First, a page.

• Nelson Baker AKA Natasha St James. (Supplied)Source: Supplied
"All of us queens who do work full time have already left our day jobs, we can't go back."
Samuel Leighton-Dore

24 Mar 2020 - 8:19 AM  UPDATED 24 Mar 2020 - 10:03 AM

With all bookings cancelled into the foreseeable future, Australia's drag queens are facing deep uncertainty.

It comes as sweeping new measures were introduced to curb COVID-19 transmission rates, like closing down pubs and clubs. 

"It's been detrimental. Immediately detrimental," says Gold Coast resident Nelson Baker, who performs as his drag alter-ego Natasha St James.

"It's wiped out everything," he adds. "In our industry, we don't have any rights. Many of us wouldn't be on contracts. Some of us don't have superannuation. We don't have sick leave, we don't have annual leave. If I don't work, I don't get paid - it's simple as that."

Baker, who has been performing drag for six years, says it took four years of juggling late-night bookings with his casual retail job before he was able to support himself full-time as Natasha St James. It wasn't easy, not least because the Gold Coast is the only one of Australia's six largest cities to not have its own gay bar. 

For many drag queens, especially on the conservative Gold Coast, it not only means losing income, but the loss of a hard-won safe and celebratory space for drag community and culture. 

"The Gold Coast is a major city, but it's not a metropolis, there's no centralised CBD," the drag queen and choreographer explained in a previous interview.

"We don't have those areas like Newtown or Darlinghurst in Sydney or Spring Hill in Brisbane. We're limited by the clubs we have, but we're most limited by our hetero-normative masculine bullsh*t, which is everywhere."

Still, the 28-year-old's career had been bolstered by the success of his weekly dinner and show, Dragalicious, which had been pulling local crowds steadily for the past year.

Overnight, it's gone.

"I'm trying to be calm about it all and just wait for the government to give a solution to this problem," Baker says from self-isolation on the Gold Coast. "If I don't perform, I don't work, I don't get money. Every day is money out of my pocket at the moment."

Baker says he "hadn't really considered" how else to make money as a drag queen, with an indefinite shut on venues robbing countless locals of their livelihoods.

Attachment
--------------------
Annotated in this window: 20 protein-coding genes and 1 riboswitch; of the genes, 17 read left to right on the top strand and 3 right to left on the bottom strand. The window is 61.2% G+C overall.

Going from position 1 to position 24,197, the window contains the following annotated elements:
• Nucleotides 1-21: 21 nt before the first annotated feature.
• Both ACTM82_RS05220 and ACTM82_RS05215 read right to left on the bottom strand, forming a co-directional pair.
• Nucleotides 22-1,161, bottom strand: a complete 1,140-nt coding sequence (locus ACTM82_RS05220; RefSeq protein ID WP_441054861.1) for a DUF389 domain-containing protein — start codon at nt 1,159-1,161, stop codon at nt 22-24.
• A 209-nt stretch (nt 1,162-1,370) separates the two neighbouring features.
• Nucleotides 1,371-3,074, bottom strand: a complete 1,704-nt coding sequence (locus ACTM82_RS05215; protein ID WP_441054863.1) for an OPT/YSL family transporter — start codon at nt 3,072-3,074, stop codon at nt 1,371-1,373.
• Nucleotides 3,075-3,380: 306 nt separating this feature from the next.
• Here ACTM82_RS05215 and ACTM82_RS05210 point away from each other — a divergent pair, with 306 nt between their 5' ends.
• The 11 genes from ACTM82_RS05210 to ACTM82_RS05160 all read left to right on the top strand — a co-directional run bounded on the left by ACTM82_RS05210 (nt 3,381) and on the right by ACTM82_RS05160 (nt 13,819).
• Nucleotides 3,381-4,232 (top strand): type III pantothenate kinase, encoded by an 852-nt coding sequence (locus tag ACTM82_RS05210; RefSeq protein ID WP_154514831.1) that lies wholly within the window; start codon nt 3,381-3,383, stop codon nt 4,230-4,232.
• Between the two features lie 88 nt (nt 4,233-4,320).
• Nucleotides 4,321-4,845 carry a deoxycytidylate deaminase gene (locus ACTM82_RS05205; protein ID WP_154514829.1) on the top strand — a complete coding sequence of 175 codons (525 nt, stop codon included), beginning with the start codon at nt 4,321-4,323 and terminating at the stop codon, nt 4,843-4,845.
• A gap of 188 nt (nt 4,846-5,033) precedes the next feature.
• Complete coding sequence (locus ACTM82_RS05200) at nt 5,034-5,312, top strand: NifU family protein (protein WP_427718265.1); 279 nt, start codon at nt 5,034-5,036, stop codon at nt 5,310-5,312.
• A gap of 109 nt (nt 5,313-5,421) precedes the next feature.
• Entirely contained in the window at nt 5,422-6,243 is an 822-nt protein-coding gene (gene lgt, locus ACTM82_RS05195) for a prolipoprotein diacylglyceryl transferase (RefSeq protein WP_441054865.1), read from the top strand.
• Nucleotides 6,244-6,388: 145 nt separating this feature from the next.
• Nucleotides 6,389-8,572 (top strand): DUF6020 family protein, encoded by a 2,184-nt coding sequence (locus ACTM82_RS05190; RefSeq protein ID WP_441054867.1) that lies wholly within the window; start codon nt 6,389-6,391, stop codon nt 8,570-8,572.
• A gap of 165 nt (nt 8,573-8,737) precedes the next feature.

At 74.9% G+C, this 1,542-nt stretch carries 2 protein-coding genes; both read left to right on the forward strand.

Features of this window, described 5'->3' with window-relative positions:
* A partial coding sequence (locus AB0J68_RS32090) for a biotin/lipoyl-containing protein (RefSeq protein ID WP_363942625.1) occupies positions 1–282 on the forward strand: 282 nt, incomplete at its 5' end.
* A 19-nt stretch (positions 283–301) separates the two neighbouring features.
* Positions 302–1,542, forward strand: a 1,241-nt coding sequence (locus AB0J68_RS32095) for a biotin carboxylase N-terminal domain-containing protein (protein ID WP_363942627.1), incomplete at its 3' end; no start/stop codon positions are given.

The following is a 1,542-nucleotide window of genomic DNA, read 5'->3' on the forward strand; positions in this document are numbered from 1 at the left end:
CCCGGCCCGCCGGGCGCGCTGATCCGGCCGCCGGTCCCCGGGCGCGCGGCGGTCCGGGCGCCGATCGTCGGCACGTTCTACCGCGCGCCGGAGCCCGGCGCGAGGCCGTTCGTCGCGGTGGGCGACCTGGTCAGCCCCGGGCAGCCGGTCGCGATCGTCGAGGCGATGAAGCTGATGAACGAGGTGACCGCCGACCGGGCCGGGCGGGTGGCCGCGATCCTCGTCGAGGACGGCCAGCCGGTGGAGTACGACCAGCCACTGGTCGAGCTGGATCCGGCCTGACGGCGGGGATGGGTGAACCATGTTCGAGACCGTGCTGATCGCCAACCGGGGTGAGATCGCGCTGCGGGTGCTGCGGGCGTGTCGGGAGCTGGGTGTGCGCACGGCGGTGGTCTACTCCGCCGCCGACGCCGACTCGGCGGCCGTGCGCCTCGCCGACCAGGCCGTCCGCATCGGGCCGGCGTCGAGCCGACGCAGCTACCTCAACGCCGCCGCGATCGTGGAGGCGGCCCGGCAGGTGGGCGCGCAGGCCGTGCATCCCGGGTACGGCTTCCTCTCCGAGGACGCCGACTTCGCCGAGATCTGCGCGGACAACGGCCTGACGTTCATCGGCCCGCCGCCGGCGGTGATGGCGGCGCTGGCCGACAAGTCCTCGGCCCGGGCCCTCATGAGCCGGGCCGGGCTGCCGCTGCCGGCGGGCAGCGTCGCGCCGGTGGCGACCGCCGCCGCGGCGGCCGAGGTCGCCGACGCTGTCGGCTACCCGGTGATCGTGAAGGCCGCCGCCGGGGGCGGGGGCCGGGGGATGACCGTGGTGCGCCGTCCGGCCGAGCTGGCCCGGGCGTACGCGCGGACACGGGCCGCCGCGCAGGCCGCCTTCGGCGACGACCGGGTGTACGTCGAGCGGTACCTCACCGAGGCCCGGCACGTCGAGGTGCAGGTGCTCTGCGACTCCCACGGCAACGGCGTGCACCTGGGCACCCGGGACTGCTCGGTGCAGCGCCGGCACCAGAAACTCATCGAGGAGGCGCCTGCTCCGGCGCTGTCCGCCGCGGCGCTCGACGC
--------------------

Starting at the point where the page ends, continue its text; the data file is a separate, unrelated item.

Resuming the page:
"I've got at least 55 other girls in Queensland who are also needing to go onto an online medium. All of us."

"If I don't perform, I don't work, I don't get money. Every day is money out of my pocket."

It's not just drag queens, either, with Baker saying the entire burlesque and performing arts community has been "absolutely ripped apart".

There are unique challenges involved in monetising drag performance for an online landscape, Baker says, including strict copyright restrictions around mainstream music on most social media platforms.

While some are using PayPal donation links to monetise performances on social media, others are turning to subscription services like Only Fans and Patreon.

Stanmore local Shay Evans, who works full time as drag queen Felicity Frokcaccino, tells SBS Pride that social distancing restrictions have been a devastating blow, with many of his regular venues forced to either close or limit service capacity.

"As a Kiwi who doesn't get government assistance anyway, I'm really up s***'s creek," says Evans, who has lost the majority of his bookings over the coming months.

"I do have a little bit of money (stored) away, which was going to be for a holiday, but now that will be going to rent. All of us queens who do work full time have already left our day jobs, we can't go back, we can't just call them up."

In an effort to monetise his drag work online, Evans has been hosting a weekly variety show called Felicity and Friends, which is streamed live on Facebook and Instagram. It's a show Evans once performed at Sydney venues like The Midnight Shift and The Imperial. Now he's doing it for free, providing a PayPal link for those who'd like to tip.

"It's hard, because nobody else has money either," he says, noting that other local drag queens have begun selling extra merchandise online in an effort to regain lost income.

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